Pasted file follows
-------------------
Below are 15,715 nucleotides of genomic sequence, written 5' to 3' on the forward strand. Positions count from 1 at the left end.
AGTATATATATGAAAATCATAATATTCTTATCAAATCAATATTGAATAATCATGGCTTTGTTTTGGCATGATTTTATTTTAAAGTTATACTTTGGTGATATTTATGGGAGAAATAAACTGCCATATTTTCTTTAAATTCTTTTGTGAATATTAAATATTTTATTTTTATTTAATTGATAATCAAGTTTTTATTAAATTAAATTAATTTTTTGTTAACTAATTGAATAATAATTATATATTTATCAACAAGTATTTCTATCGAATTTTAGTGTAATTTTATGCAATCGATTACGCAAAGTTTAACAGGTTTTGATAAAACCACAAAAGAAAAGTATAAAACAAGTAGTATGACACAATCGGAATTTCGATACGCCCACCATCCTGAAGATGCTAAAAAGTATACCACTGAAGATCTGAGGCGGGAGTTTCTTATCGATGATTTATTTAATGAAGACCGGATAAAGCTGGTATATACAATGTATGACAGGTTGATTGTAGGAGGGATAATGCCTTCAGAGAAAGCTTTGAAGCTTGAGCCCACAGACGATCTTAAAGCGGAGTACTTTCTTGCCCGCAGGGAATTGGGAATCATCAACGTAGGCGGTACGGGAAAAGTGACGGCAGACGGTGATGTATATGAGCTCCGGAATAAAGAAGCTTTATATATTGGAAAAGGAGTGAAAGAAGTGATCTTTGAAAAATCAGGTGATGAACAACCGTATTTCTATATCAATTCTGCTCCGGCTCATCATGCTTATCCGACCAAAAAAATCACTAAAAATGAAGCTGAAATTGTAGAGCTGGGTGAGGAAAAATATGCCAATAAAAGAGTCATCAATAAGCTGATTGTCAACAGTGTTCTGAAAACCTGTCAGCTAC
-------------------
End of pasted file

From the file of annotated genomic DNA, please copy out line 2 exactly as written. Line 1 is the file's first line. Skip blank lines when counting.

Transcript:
AGTATATATATGAAAATCATAATATTCTTATCAAATCAATATTGAATAATCATGGCTTTGTTTTGGCATGATTTTATTTTAAAGTTATACTTTGGTGATATTTATGGGAGAAATAAACTGCCATATTTTCTTTAAATTCTTTTGTGAATATTAAATATTTTATTTTTATTTAATTGATAATCAAGTTTTTATTAAATTAAATTAATTTTTTGTTAACTAATTGAATAATAATTATATATTTATCAACAAGTATTTCTATCGAATTTTAGTGTAATTTTATGCAATCGATTACGCAAAGTTTAACAGGTTTTGATAAAACCACAAAAGAAAAGTATAAAACAAGTAGTATGACACAATCGGAATTTCGATACGCCCACCATCCTGAAGATGCTAAAAAGTATACCACTGAAGATCTGAGGCGGGAGTTTCTTATCGATGATTTATTTAATGAAGACCGGATAAAGCTGGTATATACAATGTATGACAGGTTGATTGTAGGAGGGATAATGCCTTCAGAGAAAGCTTTGAAGCTTGAGCCCACAGACGATCTTAAAGCGGAGTACTTTCTTGCCCGCAGGGAATTGGGAATCATCAACGTAGGCGGTACGGGAAAAGTGACGGCAGACGGTGATGTATATGAGCTCCGGAATAAAGAAGCTTTATATATTGGAAAAGGAGTGAAAGAAGTGATCTTTGAAAAATCAGGTGATGAACAACCGTATTTCTATATCAATTCTGCTCCGGCTCATCATGCTTATCCGACCAAAAAAATCACTAAAAATGAAGCTGAAATTGTAGAGCTGGGTGAGGAAAAATATGCCAATAAAAGAGTCATCAATAAGCTGATTGTCAACAGTGTTCTGAAAACCTGTCAGCTAC